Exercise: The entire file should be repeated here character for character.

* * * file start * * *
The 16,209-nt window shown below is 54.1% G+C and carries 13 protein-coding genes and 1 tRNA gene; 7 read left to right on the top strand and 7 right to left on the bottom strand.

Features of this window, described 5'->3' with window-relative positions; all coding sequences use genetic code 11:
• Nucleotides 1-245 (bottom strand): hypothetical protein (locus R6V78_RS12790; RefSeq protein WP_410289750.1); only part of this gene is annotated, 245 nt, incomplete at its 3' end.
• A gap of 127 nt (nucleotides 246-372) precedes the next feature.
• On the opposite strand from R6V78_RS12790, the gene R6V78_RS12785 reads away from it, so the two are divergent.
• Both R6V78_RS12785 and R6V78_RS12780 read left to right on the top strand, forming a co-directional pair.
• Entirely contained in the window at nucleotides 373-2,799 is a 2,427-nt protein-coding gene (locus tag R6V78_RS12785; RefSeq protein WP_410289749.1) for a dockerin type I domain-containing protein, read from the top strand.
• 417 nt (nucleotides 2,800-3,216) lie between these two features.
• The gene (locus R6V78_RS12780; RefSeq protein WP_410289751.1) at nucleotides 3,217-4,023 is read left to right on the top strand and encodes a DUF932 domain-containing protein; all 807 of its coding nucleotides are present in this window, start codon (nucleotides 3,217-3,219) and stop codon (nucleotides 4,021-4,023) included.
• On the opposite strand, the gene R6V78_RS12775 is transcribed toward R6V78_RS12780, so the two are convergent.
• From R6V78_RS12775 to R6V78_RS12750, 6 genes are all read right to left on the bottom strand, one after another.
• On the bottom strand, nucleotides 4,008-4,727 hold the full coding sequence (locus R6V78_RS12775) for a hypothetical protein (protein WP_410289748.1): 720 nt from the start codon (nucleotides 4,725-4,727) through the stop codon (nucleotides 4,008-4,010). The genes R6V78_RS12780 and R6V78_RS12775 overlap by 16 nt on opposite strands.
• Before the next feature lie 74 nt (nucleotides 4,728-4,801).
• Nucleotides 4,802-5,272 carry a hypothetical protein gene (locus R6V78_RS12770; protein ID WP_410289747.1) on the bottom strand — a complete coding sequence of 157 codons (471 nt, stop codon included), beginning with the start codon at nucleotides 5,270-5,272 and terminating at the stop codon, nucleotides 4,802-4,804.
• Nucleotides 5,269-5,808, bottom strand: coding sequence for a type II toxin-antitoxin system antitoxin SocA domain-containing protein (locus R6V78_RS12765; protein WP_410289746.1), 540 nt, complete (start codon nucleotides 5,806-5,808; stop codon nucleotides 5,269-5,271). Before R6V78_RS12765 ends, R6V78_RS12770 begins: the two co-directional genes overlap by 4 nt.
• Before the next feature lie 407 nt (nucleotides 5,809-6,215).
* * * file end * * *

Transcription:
The 16,209-nt window shown below is 54.1% G+C and carries 13 protein-coding genes and 1 tRNA gene; 7 read left to right on the top strand and 7 right to left on the bottom strand.

Features of this window, described 5'->3' with window-relative positions; all coding sequences use genetic code 11:
• Nucleotides 1-245 (bottom strand): hypothetical protein (locus R6V78_RS12790; RefSeq protein WP_410289750.1); only part of this gene is annotated, 245 nt, incomplete at its 3' end.
• A gap of 127 nt (nucleotides 246-372) precedes the next feature.
• On the opposite strand from R6V78_RS12790, the gene R6V78_RS12785 reads away from it, so the two are divergent.
• Both R6V78_RS12785 and R6V78_RS12780 read left to right on the top strand, forming a co-directional pair.
• Entirely contained in the window at nucleotides 373-2,799 is a 2,427-nt protein-coding gene (locus tag R6V78_RS12785; RefSeq protein WP_410289749.1) for a dockerin type I domain-containing protein, read from the top strand.
• 417 nt (nucleotides 2,800-3,216) lie between these two features.
• The gene (locus R6V78_RS12780; RefSeq protein WP_410289751.1) at nucleotides 3,217-4,023 is read left to right on the top strand and encodes a DUF932 domain-containing protein; all 807 of its coding nucleotides are present in this window, start codon (nucleotides 3,217-3,219) and stop codon (nucleotides 4,021-4,023) included.
• On the opposite strand, the gene R6V78_RS12775 is transcribed toward R6V78_RS12780, so the two are convergent.
• From R6V78_RS12775 to R6V78_RS12750, 6 genes are all read right to left on the bottom strand, one after another.
• On the bottom strand, nucleotides 4,008-4,727 hold the full coding sequence (locus R6V78_RS12775) for a hypothetical protein (protein WP_410289748.1): 720 nt from the start codon (nucleotides 4,725-4,727) through the stop codon (nucleotides 4,008-4,010). The genes R6V78_RS12780 and R6V78_RS12775 overlap by 16 nt on opposite strands.
• Before the next feature lie 74 nt (nucleotides 4,728-4,801).
• Nucleotides 4,802-5,272 carry a hypothetical protein gene (locus R6V78_RS12770; protein ID WP_410289747.1) on the bottom strand — a complete coding sequence of 157 codons (471 nt, stop codon included), beginning with the start codon at nucleotides 5,270-5,272 and terminating at the stop codon, nucleotides 4,802-4,804.
• Nucleotides 5,269-5,808, bottom strand: coding sequence for a type II toxin-antitoxin system antitoxin SocA domain-containing protein (locus R6V78_RS12765; protein WP_410289746.1), 540 nt, complete (start codon nucleotides 5,806-5,808; stop codon nucleotides 5,269-5,271). Before R6V78_RS12765 ends, R6V78_RS12770 begins: the two co-directional genes overlap by 4 nt.
• Before the next feature lie 407 nt (nucleotides 5,809-6,215).